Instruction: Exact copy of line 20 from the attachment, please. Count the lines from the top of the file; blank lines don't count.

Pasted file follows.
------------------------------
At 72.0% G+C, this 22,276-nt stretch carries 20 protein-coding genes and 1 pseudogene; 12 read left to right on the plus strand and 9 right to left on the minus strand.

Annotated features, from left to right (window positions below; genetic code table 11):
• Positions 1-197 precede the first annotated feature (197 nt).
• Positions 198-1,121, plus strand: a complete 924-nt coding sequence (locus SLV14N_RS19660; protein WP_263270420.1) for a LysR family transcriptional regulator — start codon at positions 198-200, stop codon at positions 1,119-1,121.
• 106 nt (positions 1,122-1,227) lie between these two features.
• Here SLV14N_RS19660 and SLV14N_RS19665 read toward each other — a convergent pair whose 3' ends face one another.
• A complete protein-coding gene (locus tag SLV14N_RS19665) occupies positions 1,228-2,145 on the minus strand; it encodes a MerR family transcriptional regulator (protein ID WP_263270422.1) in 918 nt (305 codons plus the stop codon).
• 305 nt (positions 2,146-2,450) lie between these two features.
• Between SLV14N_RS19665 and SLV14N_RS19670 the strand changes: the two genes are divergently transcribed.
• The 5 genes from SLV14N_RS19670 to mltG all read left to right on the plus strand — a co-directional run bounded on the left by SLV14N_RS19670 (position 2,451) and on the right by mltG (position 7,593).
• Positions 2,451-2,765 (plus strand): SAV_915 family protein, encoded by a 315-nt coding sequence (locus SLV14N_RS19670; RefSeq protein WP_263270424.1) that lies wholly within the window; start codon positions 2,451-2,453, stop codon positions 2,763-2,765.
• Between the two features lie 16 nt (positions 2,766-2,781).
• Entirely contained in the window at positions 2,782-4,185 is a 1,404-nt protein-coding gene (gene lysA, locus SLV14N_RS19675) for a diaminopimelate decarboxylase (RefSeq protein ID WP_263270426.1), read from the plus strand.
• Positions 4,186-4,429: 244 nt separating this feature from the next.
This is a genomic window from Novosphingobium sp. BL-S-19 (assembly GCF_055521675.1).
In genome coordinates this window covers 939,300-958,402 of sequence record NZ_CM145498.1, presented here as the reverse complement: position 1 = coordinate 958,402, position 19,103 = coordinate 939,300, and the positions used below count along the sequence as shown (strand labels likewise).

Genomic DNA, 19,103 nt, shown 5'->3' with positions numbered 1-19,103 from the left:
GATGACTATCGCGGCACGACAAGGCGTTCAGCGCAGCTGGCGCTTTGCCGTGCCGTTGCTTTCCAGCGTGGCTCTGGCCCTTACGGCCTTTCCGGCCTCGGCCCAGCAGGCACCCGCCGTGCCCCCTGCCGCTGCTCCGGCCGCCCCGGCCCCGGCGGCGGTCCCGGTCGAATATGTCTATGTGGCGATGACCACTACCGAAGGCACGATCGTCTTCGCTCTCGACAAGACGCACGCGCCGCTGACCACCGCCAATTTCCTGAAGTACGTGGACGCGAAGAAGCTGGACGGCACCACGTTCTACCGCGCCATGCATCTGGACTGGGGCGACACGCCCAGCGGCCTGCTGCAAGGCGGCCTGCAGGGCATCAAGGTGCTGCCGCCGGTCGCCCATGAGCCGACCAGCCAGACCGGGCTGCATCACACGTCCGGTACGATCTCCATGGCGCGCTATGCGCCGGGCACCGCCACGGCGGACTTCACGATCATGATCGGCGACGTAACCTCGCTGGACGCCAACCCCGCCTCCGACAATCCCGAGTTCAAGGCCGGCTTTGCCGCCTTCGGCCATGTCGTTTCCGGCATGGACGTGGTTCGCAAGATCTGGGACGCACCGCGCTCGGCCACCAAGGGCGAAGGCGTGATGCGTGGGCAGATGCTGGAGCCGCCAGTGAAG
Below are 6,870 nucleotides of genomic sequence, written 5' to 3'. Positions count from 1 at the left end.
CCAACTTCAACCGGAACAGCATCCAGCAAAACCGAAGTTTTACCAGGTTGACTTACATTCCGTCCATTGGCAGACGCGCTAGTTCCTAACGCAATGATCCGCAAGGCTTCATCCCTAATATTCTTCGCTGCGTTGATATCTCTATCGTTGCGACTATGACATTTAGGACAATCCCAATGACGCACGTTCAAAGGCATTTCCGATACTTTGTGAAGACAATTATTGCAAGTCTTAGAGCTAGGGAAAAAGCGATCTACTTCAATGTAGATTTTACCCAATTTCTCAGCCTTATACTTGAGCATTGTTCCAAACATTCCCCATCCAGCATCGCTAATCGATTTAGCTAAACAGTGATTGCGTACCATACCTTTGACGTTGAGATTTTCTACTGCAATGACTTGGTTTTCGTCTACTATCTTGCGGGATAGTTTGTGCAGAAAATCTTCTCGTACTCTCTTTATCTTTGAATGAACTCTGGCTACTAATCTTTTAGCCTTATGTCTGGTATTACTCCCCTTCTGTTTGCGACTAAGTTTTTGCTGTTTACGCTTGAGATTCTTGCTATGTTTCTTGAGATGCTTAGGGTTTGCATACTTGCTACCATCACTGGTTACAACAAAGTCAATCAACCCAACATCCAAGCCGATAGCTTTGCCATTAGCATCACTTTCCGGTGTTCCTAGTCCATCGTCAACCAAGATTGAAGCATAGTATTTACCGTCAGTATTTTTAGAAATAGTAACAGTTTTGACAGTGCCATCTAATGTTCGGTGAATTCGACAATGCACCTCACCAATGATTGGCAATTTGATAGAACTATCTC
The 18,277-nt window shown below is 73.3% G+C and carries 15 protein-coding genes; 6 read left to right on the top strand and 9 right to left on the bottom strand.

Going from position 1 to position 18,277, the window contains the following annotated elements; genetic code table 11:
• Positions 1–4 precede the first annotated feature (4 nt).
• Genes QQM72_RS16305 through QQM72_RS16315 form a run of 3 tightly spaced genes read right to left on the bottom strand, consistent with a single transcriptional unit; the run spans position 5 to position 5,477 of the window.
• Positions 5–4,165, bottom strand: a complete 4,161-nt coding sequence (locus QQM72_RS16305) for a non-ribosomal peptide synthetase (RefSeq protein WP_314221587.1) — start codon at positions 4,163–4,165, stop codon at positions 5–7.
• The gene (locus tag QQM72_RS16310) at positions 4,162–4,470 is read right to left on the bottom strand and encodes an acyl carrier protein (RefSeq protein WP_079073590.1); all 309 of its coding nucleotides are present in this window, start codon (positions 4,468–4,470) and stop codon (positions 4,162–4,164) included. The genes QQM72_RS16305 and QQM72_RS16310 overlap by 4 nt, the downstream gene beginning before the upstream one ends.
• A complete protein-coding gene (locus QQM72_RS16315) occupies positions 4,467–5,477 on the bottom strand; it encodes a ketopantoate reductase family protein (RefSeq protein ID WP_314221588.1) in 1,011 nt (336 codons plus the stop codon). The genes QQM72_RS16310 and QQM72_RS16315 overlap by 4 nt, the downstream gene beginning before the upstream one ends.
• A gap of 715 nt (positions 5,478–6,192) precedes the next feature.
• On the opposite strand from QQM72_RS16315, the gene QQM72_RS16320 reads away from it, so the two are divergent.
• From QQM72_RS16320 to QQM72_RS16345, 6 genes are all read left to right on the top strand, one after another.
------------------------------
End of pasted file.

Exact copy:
CCAACTTCAACCGGAACAGCATCCAGCAAAACCGAAGTTTTACCAGGTTGACTTACATTCCGTCCATTGGCAGACGCGCTAGTTCCTAACGCAATGATCCGCAAGGCTTCATCCCTAATATTCTTCGCTGCGTTGATATCTCTATCGTTGCGACTATGACATTTAGGACAATCCCAATGACGCACGTTCAAAGGCATTTCCGATACTTTGTGAAGACAATTATTGCAAGTCTTAGAGCTAGGGAAAAAGCGATCTACTTCAATGTAGATTTTACCCAATTTCTCAGCCTTATACTTGAGCATTGTTCCAAACATTCCCCATCCAGCATCGCTAATCGATTTAGCTAAACAGTGATTGCGTACCATACCTTTGACGTTGAGATTTTCTACTGCAATGACTTGGTTTTCGTCTACTATCTTGCGGGATAGTTTGTGCAGAAAATCTTCTCGTACTCTCTTTATCTTTGAATGAACTCTGGCTACTAATCTTTTAGCCTTATGTCTGGTATTACTCCCCTTCTGTTTGCGACTAAGTTTTTGCTGTTTACGCTTGAGATTCTTGCTATGTTTCTTGAGATGCTTAGGGTTTGCATACTTGCTACCATCACTGGTTACAACAAAGTCAATCAACCCAACATCCAAGCCGATAGCTTTGCCATTAGCATCACTTTCCGGTGTTCCTAGTCCATCGTCAACCAAGATTGAAGCATAGTATTTACCGTCAGTATTTTTAGAAATAGTAACAGTTTTGACAGTGCCATCTAATGTTCGGTGAATTCGACAATGCACCTCACCAATGATTGGCAATTTGATAGAACTATCTC